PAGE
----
Critics’ choice: Out-of-the-ordinary Thai

Somtum Der; Sen Yai; Sala Bua

Somtum Der New York City

“Isan cuisine is on the march” in our corner of the world, and Somtum Der is leading the charge, said Pete Wells in The New York Times. A spinoff of a Bangkok restaurant that specializes in interpreting street foods, this Lower East Side storefront takes its name from the fiery papaya salads that spread across Thailand from Isan, the nation’s northeastern plateau. Yes, you can get a “more than credible” pad Thai here, but “above all, you want papaya salad”—or som tum—“and you want it as spicy as you can stand.” Each som tum is prepped up front by a man in a straw hat who pounds green papaya, herbs, and chiles with a pestle so big it would “come in handy if he were caught in a riot.” The “most complexly rewarding” of these salads, som tum poo-plara, mixes in rock-hard miniature crabs and an “intensely funky” fermented fish sauce. Another has brined, boiled eggs “that are fluffy and creamy and soothe the burn of the chiles.” Beware the hottest version of any som tum, though, unless you’re into “psychotropic levels of spice.” You’ll be sweating and squirming for about five minutes between each bite. 85 Ave. A, (212) 260-8570

Sen Yai Portland, Ore.

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Andy Ricker has come up with a new “Portland food high,” said Karen Brooks in Portland Monthly. Eight years after returning from a Thailand sojourn and opening Pok Pok—now the flagship of a bicoastal empire—he’s opened a standout noodle house that proves most revelatory each day before the clock strikes 11 a.m. Sen Yai at those early hours “looks like a burger drive-in reborn as a Bangkok cafeteria,” with servers zipping around the parking lot “armed with Thai coffee and coddled eggs.” Yes, Thai breakfast has arrived in America, attracting a small but understandably devoted group of regulars. A few get by on just the unsweetened doughnuts, dipped in a “luscious” coconut custard. But most come for the steaming bowls of jok, “which is like Thai cream of rice but deep with ginger, scallions, and umami juju beneath a cloud of fried noodles.” Zapped with white pepper or crushed chiles in vinegar, jok is heaven in a bowl. 3384 SE Division St., (503) 236-3573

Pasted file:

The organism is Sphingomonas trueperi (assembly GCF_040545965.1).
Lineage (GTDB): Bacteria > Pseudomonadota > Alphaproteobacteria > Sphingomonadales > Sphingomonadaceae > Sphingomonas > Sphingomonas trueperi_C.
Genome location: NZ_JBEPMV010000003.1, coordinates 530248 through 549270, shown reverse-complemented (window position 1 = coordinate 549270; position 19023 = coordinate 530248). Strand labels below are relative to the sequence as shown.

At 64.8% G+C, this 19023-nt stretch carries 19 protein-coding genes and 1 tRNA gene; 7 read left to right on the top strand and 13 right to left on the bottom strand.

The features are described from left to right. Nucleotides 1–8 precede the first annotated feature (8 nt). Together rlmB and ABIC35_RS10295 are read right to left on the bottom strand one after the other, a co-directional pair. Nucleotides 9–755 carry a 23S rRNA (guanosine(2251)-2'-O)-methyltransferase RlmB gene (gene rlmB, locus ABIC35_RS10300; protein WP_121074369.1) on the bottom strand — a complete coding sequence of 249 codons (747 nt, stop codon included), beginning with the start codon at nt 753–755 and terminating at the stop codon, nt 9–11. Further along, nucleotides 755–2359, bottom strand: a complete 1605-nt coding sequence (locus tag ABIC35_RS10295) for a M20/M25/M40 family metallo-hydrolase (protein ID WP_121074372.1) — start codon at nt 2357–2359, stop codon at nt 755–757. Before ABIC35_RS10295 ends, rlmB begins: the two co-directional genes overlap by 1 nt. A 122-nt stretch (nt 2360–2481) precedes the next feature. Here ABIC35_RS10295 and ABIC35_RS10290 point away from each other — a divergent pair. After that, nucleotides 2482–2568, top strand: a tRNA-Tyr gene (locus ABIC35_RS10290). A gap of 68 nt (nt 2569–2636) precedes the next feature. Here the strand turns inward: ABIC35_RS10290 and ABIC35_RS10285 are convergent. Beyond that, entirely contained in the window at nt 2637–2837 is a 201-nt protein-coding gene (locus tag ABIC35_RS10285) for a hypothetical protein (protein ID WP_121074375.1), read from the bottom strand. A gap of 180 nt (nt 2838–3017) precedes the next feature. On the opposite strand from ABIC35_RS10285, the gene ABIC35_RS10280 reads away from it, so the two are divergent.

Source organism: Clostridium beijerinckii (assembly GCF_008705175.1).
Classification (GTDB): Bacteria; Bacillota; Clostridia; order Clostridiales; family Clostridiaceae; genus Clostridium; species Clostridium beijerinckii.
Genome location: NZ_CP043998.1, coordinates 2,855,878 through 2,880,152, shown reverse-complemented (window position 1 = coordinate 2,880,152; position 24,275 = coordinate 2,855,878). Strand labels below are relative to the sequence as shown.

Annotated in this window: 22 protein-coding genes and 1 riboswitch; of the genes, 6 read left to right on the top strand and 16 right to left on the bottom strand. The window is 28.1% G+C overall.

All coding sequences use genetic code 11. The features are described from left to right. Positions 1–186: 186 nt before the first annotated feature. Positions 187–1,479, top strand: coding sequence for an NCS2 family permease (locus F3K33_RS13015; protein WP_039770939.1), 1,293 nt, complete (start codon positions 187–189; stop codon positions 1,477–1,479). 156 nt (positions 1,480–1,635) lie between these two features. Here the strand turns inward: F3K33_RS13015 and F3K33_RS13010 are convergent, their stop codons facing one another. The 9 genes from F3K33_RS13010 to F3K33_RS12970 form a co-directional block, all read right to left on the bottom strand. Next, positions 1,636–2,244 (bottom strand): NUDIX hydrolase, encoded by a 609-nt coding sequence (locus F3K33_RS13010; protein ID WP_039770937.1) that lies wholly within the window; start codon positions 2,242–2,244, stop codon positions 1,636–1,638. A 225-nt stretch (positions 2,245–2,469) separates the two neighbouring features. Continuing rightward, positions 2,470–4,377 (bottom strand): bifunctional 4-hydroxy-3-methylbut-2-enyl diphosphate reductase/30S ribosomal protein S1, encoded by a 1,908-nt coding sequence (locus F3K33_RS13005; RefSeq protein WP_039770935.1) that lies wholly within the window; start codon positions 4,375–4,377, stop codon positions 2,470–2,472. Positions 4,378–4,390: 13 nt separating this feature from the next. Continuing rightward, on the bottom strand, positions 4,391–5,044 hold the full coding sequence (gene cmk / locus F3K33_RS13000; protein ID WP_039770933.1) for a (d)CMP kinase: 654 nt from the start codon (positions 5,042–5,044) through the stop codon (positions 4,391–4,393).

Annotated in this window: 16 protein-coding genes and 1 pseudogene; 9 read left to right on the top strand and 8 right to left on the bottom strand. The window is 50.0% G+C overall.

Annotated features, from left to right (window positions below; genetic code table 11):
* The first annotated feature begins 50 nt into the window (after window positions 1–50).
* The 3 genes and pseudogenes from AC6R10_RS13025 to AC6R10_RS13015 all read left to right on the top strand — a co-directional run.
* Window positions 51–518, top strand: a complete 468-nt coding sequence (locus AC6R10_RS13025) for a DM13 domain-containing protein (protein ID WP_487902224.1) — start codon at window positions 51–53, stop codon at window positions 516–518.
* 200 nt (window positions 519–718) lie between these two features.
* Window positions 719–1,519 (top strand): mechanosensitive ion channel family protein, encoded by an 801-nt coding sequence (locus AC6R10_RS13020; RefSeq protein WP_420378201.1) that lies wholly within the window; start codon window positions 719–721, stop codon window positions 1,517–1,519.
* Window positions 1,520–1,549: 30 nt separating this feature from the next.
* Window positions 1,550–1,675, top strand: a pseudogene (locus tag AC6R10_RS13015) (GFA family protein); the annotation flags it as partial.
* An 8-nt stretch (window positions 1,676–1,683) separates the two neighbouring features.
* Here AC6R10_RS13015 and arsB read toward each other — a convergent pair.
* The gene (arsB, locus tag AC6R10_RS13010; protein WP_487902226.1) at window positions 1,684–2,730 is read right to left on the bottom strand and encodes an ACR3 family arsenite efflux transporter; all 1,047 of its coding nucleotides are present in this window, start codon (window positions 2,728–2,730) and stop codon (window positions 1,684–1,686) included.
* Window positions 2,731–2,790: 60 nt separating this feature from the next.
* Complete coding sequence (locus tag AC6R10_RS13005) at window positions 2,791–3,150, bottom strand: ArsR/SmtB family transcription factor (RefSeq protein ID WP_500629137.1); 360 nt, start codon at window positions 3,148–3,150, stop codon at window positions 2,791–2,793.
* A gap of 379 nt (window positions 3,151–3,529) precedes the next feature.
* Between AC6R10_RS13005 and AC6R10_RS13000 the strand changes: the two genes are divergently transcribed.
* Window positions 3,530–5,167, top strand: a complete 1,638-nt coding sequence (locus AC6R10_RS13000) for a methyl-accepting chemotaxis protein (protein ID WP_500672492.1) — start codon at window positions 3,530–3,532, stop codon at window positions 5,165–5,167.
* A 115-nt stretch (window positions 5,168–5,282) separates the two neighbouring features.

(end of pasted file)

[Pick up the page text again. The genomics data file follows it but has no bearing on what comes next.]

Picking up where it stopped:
Sala Bua Chicago

Leave it to a Thai restaurant in Chinatown to break down old barriers, said Mike Sula in the Chicago Reader. Located in a far corner of the Chinatown mall, this humble newcomer openly peddles a lot of dishes that non-Thais used to have to “ferret out” by begging for access to the secret house menu. Isan sausage, spicy papaya salads, and spicy raw shrimp with fish sauce all share menu space with such Ameri-Thai standards as crab Rangoon. I was hoping to find a great moo palo (a stew of spiced pork belly and boiled egg) or khao man gai (the Thai version of Hainanese chicken rice), but those disappointed. “There was one nice surprise, though,” in a starter labeled tao-jaew. Ground pork is first cooked in coconut cream, creating a meaty slurry that’s like a “rich, creamy, sweet, coconut Bolognese sauce.” That’s then spread atop slightly concave cucumber slices and topped with a sliver of “blazing hot” red chile. Though it’s no bucket-list dinner, “it’s a nice little munch.” 2002 S. Wentworth Ave., (312) 808-1770

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